By Roger Caldwell
Corporate America is taking a stand for voter’s rights, and many citizens are surprised and shocked by this decision. American companies understand to continue to be profitable; they must make good social choices that uplift diverse communities. Their decisions must not discriminate or offend communities in any way.
Boycotting any major corporation for 3 to 7 days can decide if a company has a profitable month, or force the stock members to devastate their investments. Many in the news media were surprised that the Republicans in Georgia would be allowed to pass laws which were discriminatory and suppress the right to vote for people of color.
“On March 29, 2021, the critics of Georgia’s new Republican backed election law issued fresh calls to boycott some of the state’s largest businesses for not speaking out more forcefully against the law, a day after advocacy organizations filed a lawsuit in federal court challenged it. In a letter to more than 90,000 parishioners, Bishop Reginald Jackson, who presided over more than 400 African Methodist Episcopal churches issued the call,” says Ben Nadler – reporter of Associated Press.
It was obvious that the Black parishioners were serious about their position, and the large corporate leadership understands that the wrong decision could cause them to lose millions of dollars. Black organizations are starting to understand their economic and political power, which was displayed in the runoff election in Georgia.
Jackson is calling for large Georgia corporations like Coca-Cola and Delta Air Lines to speak out against these laws. “If we cannot persuade them or if they refuse to oppose this legislation then we will organize and implement a boycott of their companies,” the letter says.
This letter from Bishop Jackson sparked a fire with 70 Black CEO’s and Executives, who signed an open letter calling on companies to speak out against dozens of voter suppression bills like the one passed in Georgia in the New York Times starting the week of March 29th. This was published as a full-page ad, and the business leaders wrote, “When it comes to protecting the rights of all Americans to vote, there can be no middle ground.”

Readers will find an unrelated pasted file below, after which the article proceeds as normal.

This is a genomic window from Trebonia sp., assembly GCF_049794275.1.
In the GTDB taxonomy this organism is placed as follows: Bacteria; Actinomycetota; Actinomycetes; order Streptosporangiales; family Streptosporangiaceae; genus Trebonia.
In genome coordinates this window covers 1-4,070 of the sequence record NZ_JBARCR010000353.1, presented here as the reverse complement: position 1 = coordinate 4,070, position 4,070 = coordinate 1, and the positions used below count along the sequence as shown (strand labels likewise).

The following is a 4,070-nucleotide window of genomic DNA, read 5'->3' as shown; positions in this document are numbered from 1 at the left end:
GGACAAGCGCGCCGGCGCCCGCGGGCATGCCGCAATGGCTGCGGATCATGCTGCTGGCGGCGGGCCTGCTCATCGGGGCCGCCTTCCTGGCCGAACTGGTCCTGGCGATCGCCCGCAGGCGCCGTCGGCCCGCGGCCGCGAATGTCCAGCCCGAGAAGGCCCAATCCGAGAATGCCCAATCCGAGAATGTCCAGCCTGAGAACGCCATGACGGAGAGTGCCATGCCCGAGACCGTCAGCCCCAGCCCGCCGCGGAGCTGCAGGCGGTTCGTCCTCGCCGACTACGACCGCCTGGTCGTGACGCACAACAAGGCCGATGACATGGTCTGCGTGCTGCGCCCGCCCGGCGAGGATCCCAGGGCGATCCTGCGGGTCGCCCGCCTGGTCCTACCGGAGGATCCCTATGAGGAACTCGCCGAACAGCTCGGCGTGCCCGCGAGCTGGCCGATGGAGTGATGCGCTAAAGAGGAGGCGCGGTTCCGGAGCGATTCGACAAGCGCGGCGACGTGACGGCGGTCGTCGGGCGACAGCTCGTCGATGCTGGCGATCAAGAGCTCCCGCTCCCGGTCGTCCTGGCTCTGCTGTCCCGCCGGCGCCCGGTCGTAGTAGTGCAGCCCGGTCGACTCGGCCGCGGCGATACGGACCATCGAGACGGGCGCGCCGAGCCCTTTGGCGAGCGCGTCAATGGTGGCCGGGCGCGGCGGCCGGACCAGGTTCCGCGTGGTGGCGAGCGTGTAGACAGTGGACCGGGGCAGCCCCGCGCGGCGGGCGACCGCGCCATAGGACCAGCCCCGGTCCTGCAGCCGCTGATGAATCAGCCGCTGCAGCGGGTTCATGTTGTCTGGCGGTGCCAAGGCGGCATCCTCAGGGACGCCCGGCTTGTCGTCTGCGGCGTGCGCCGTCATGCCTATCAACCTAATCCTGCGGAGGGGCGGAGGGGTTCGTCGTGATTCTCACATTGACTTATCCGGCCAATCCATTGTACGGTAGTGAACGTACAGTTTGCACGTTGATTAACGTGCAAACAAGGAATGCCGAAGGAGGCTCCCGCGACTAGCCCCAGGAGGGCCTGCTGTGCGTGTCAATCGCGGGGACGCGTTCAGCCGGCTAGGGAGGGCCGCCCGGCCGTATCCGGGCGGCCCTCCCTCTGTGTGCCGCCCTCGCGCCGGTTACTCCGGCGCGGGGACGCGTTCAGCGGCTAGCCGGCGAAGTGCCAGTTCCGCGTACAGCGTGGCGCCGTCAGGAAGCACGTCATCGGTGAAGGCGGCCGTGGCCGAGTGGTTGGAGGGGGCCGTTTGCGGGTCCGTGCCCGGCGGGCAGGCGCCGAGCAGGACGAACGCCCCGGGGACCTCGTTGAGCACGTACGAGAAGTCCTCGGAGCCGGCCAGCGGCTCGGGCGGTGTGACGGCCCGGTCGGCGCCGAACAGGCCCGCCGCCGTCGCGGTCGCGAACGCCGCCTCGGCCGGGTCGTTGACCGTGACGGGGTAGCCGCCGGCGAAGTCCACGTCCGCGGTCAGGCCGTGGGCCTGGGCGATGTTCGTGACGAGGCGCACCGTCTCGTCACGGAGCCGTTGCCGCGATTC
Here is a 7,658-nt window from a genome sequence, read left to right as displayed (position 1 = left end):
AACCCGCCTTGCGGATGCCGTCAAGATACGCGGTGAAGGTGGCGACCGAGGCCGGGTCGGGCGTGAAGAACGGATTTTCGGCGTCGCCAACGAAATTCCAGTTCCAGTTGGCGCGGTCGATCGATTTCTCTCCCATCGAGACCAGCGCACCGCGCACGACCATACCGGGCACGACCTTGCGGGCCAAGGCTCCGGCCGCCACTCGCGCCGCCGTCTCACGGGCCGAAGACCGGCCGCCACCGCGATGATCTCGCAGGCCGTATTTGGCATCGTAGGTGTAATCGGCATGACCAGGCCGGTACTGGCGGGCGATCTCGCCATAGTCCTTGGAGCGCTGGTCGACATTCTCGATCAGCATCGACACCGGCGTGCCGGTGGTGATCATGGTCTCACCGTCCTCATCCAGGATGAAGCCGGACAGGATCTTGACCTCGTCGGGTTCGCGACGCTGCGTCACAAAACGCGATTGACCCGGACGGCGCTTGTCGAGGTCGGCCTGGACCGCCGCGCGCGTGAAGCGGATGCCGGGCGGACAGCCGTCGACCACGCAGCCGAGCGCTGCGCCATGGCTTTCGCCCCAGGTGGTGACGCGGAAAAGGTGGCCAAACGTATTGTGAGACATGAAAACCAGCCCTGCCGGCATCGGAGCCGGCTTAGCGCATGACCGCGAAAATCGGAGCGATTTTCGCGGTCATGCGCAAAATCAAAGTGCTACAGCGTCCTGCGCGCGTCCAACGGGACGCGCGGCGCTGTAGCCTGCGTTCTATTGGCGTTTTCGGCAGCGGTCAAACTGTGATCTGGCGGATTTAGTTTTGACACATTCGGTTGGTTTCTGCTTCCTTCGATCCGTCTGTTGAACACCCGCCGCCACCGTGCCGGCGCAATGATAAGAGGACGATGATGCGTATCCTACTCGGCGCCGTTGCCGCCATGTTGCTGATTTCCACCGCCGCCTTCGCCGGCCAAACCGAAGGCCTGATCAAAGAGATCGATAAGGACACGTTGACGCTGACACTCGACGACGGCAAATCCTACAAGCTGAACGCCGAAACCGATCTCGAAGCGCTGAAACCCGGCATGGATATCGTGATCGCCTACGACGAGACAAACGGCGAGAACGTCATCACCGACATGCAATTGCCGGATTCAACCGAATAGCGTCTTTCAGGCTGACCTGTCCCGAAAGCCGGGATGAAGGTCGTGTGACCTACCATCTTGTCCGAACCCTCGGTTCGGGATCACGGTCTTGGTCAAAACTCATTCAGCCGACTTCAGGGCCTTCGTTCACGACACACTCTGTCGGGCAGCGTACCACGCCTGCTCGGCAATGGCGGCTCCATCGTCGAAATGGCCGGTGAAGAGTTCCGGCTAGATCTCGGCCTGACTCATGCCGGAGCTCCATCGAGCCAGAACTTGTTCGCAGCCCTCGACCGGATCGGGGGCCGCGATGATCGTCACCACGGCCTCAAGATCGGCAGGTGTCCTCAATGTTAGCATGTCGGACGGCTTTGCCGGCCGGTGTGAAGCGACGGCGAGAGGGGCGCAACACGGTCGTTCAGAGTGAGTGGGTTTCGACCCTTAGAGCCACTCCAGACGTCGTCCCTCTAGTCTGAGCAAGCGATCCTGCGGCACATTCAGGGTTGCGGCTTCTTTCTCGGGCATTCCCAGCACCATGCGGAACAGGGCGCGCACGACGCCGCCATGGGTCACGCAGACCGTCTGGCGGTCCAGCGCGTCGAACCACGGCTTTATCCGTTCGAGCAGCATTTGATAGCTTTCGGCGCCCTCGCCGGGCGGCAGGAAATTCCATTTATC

On Wednesday March 31th, Coca-Cola and Delta Air Lines decided to alter their position on the egregious legislation which prohibits the handing out of water or food to people waiting in line to vote.
The CEO of Delta Air Lines, Ed Bastian, issued a memo sharply criticizing the voting laws recently signed by Georgia Gov. Brian Kemp, marking a noticeable difference from an earlier statement issued by the Atlanta based company, which critics said did not go far enough in calling out the new election law, according to the Atlanta Journal Constitution.
On CNBC’s Power Lunch, on Wednesday Coca-Cola’s Chairman and CEO James Quincy also moved to emphasize his brand opposition to Georgia new laws. Maybe it was a coincident that both major companies were starting to see the light, and maybe they were protecting their bottom line.
On Friday of the same week, nearly 200 companies signed a statement expressing concern at moves to restrict voting rights in Republican-run states. This is a significant decision, because diversity and inclusion is changing the way all Americans are seeing the world. It does not matter your race or your political persuasion, everyone must be treated with respect and justice.
MLB commissioner Rob Manfred decided that the best way to demonstrate the values as a sport is by relocating the All-Star Game to another state. “Major League Baseball fundamentally supports voting rights for all Americans and opposes restrictions to the ballot box,” says Commissioner Rob Manfred.
There is a new day in America, with a new president, and progressive thinking in the country. Discrimination and mistreating people because of the color of their skin will no longer be tolerated, because it is wrong. Change will not be easy, but working together to achieve voting rights in America is a lofty goal for the country’s citizens.